Hooves pound the earth. A determined prince rides into view atop an elegant snowy horse. Galloping towards the stone turret that imprisons his beloved, he calls out that he will save her. Her face lights up when she realizes he does love her. He grabs hold of the nearest ivy and deftly hoists himself up the cobbled wall all the while bestowing upon her adulations. Wait a minute, wrong time period!
Romance, according to Ray Bradbury, is the notion that anything is possible. Why do we, as women, still maintain romantic ideologies that are as old as medieval times? Could it be that our childhoods saturated with Disney in the beguiling forms of Cinderella, Snow White, and Bell are to blame? Maybe it’s Ken, who swept our Barbies off their feet and drove them away in sports cars, who we should point our fingers at. Whoever, or whatever the main culprit is, one thing is certain, women have become disillusioned and disenfranchised.
It’s not like we single women really believe Prince Charming will saddle the horse securely, hoist himself up, put his feet in the stirrups, coax the horse to move, jump over hurdles, arrive on time (with genteel manners), and communicate feelings! Most of us have experienced shock and awe when men have picked up their phones and called instead of texting to ask us out.
This modern experience of defining romance and gender roles has confused and bewildered many of us. So, instead of expending energy searching for the elusive “Mr. Right” (and after living for many years with “Mr. Wrong”), we appreciate our considerate, male friends, step out our lives’ boxes, and try something new.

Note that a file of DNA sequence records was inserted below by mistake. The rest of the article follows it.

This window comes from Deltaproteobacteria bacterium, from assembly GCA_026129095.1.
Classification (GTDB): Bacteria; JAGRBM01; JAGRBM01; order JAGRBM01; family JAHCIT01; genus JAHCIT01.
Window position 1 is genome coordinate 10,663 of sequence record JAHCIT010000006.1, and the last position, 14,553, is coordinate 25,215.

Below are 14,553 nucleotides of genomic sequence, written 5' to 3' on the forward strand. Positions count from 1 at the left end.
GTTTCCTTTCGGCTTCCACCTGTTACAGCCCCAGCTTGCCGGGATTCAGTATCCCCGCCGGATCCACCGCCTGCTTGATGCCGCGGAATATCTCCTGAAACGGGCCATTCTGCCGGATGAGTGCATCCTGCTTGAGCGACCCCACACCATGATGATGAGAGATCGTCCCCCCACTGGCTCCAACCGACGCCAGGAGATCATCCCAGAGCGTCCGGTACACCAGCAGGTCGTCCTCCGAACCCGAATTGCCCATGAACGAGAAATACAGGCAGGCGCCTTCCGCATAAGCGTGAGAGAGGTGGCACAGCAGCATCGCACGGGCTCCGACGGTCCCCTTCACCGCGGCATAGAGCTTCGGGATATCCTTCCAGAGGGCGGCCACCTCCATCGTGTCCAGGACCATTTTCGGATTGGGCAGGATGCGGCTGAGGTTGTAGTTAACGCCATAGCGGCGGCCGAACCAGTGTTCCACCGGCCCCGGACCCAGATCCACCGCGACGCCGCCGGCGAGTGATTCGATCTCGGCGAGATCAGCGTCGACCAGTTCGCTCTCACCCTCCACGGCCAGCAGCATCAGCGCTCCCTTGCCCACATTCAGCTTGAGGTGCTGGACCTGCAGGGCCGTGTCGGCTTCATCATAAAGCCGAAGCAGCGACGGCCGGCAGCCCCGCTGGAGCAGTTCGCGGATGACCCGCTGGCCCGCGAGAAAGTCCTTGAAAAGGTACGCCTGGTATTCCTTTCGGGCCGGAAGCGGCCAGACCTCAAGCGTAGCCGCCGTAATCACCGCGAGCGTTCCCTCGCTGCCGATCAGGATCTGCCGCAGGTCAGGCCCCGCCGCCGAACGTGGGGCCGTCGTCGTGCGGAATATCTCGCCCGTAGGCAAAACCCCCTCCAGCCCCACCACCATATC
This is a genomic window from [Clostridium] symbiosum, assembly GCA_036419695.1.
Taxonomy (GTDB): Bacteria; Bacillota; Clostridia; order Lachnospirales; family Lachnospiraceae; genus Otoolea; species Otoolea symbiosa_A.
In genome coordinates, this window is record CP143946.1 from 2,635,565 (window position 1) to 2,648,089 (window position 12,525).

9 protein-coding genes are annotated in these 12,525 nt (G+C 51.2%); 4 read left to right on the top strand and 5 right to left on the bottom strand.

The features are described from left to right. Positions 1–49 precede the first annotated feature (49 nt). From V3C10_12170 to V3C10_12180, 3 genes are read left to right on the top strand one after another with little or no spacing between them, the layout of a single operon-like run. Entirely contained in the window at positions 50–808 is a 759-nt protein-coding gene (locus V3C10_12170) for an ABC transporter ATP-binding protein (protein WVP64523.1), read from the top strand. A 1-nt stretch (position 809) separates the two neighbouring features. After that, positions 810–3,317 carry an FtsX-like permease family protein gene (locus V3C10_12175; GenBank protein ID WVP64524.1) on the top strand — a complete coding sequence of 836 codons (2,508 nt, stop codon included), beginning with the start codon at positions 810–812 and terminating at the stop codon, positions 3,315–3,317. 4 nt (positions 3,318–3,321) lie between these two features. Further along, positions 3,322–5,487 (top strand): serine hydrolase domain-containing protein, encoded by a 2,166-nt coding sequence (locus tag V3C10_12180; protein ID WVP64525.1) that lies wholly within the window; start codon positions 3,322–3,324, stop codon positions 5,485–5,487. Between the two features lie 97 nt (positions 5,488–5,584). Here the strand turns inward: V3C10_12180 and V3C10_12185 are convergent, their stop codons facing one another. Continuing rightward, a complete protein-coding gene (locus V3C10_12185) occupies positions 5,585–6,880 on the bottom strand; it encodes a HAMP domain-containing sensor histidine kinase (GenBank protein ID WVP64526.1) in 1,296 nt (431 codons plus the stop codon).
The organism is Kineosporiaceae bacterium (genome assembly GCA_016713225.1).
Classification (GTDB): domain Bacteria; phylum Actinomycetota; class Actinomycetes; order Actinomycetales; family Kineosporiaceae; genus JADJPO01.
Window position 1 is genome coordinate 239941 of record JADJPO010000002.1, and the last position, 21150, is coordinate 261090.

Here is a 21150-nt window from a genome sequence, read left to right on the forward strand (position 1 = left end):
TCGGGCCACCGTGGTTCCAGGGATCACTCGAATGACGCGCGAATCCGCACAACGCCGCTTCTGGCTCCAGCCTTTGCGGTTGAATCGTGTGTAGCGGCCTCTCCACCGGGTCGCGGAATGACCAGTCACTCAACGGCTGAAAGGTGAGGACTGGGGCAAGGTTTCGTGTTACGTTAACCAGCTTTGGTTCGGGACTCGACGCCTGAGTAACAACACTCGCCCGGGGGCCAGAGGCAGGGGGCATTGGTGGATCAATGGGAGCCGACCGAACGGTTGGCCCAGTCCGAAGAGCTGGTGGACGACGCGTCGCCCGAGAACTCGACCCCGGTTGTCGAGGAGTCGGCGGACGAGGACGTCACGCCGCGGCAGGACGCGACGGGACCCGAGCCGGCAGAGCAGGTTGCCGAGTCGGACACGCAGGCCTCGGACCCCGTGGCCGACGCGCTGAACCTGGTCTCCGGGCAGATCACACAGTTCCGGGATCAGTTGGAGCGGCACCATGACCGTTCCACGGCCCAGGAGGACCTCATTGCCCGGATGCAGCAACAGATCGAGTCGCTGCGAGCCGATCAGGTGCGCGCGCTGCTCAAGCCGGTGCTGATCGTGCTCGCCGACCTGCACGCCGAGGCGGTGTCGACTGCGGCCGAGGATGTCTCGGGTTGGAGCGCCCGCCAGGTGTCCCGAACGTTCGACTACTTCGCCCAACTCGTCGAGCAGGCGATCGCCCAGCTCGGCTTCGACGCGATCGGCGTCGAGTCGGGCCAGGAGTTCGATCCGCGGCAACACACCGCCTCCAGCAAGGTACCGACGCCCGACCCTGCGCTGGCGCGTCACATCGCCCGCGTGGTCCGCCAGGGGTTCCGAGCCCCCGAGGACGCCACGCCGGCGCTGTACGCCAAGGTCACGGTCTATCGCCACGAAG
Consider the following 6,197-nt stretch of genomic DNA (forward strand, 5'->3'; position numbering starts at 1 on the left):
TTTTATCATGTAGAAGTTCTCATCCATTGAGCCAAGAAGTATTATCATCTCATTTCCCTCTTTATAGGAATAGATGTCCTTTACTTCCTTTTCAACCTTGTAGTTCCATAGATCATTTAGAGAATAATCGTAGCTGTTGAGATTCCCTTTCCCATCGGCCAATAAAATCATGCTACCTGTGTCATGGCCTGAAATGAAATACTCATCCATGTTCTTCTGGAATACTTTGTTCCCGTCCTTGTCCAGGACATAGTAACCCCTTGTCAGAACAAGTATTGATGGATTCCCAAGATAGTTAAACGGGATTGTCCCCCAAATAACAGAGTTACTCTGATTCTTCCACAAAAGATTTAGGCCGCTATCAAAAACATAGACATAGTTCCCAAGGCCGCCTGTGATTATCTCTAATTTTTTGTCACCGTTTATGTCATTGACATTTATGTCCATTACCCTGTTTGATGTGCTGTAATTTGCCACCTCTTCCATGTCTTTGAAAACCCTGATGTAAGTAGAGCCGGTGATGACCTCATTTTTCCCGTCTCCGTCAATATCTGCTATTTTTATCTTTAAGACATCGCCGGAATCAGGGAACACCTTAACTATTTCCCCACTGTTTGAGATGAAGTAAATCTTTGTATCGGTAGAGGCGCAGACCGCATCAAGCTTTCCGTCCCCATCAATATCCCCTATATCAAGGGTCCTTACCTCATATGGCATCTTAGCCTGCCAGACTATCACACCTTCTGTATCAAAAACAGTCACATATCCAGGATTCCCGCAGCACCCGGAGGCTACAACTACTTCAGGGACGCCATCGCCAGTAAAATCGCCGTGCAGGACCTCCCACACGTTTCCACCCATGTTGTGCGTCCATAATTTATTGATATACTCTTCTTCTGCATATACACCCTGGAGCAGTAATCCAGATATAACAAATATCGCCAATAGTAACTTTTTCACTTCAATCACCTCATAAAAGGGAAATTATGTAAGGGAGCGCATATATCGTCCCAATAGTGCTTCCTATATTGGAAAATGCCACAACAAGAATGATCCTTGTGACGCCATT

We apply Bradbury’s definition of romance in a creative manner to our lives, one that doesn’t necessitate a rock on a ring finger or a BF. A definition that doesn’t require us to get up on our horses and multi-task financial concerns with single parenting all while actively pursuing men we find interesting. Instead, some of us define romance like Bradbury does.
We recognize we’re “not looking,” take literature classes, and discover feminine protagonists, such as Lauren Olamina, who kicked butt and took names. And, while deep down inside of us, we might secretly long for princes to sweep us off our feet and make us swoon, we can appreciate our lives for what they are and where they are. That way, when we do meet those men someday and, because we have shaped strong, feminine identities, we’ll see them as men who complement us, not merely as princes who complete us. And maybe we will be able to live happily ever after.